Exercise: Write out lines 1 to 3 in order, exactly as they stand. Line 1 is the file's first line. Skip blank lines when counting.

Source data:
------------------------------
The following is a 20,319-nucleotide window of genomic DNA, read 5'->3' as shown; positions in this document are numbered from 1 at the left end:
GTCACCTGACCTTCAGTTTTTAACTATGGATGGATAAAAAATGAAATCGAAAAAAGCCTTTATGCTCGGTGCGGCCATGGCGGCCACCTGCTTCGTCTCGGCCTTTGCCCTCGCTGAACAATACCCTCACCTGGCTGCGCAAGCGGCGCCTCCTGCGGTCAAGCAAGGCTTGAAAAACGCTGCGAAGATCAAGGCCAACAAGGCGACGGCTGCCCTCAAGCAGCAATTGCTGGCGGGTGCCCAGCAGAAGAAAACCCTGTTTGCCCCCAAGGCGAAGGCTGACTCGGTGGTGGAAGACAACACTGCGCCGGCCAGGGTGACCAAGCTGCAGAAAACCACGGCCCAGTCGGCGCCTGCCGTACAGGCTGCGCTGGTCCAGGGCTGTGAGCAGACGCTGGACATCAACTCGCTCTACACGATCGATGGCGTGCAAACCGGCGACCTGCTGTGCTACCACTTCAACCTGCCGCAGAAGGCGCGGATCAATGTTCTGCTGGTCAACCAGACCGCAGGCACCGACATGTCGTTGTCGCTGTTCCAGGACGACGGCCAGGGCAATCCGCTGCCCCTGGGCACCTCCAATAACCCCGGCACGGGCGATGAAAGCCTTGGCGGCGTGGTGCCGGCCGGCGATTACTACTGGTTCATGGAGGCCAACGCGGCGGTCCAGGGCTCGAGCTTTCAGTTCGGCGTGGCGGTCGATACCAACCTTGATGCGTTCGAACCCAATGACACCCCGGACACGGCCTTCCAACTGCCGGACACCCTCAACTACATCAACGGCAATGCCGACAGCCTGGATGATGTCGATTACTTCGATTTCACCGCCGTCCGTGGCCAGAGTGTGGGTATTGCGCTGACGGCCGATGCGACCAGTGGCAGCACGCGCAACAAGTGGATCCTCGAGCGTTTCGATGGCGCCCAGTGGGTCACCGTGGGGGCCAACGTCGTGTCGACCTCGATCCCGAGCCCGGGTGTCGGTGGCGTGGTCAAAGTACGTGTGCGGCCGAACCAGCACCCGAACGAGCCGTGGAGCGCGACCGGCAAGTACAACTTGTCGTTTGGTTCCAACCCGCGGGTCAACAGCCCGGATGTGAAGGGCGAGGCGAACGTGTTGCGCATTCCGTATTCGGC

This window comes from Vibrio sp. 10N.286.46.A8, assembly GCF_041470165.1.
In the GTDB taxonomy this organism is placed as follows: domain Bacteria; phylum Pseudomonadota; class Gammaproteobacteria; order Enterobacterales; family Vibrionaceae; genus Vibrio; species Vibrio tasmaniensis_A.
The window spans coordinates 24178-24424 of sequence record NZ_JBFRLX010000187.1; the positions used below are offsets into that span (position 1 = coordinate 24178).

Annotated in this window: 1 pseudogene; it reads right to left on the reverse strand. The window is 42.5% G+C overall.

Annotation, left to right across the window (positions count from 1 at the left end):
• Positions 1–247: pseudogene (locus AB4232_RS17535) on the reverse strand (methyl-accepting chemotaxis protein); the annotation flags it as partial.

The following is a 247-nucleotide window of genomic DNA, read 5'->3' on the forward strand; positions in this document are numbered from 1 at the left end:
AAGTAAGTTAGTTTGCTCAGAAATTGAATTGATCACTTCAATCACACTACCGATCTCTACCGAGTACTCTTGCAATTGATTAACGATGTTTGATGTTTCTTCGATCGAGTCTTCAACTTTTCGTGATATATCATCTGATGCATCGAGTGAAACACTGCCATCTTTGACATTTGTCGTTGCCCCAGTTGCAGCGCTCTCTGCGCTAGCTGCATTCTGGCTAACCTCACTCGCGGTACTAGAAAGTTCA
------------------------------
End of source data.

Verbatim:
The following is a 20,319-nucleotide window of genomic DNA, read 5'->3' as shown; positions in this document are numbered from 1 at the left end:
GTCACCTGACCTTCAGTTTTTAACTATGGATGGATAAAAAATGAAATCGAAAAAAGCCTTTATGCTCGGTGCGGCCATGGCGGCCACCTGCTTCGTCTCGGCCTTTGCCCTCGCTGAACAATACCCTCACCTGGCTGCGCAAGCGGCGCCTCCTGCGGTCAAGCAAGGCTTGAAAAACGCTGCGAAGATCAAGGCCAACAAGGCGACGGCTGCCCTCAAGCAGCAATTGCTGGCGGGTGCCCAGCAGAAGAAAACCCTGTTTGCCCCCAAGGCGAAGGCTGACTCGGTGGTGGAAGACAACACTGCGCCGGCCAGGGTGACCAAGCTGCAGAAAACCACGGCCCAGTCGGCGCCTGCCGTACAGGCTGCGCTGGTCCAGGGCTGTGAGCAGACGCTGGACATCAACTCGCTCTACACGATCGATGGCGTGCAAACCGGCGACCTGCTGTGCTACCACTTCAACCTGCCGCAGAAGGCGCGGATCAATGTTCTGCTGGTCAACCAGACCGCAGGCACCGACATGTCGTTGTCGCTGTTCCAGGACGACGGCCAGGGCAATCCGCTGCCCCTGGGCACCTCCAATAACCCCGGCACGGGCGATGAAAGCCTTGGCGGCGTGGTGCCGGCCGGCGATTACTACTGGTTCATGGAGGCCAACGCGGCGGTCCAGGGCTCGAGCTTTCAGTTCGGCGTGGCGGTCGATACCAACCTTGATGCGTTCGAACCCAATGACACCCCGGACACGGCCTTCCAACTGCCGGACACCCTCAACTACATCAACGGCAATGCCGACAGCCTGGATGATGTCGATTACTTCGATTTCACCGCCGTCCGTGGCCAGAGTGTGGGTATTGCGCTGACGGCCGATGCGACCAGTGGCAGCACGCGCAACAAGTGGATCCTCGAGCGTTTCGATGGCGCCCAGTGGGTCACCGTGGGGGCCAACGTCGTGTCGACCTCGATCCCGAGCCCGGGTGTCGGTGGCGTGGTCAAAGTACGTGTGCGGCCGAACCAGCACCCGAACGAGCCGTGGAGCGCGACCGGCAAGTACAACTTGTCGTTTGGTTCCAACCCGCGGGTCAACAGCCCGGATGTGAAGGGCGAGGCGAACGTGTTGCGCATTCCGTATTCGGC

This window comes from Vibrio sp. 10N.286.46.A8, assembly GCF_041470165.1.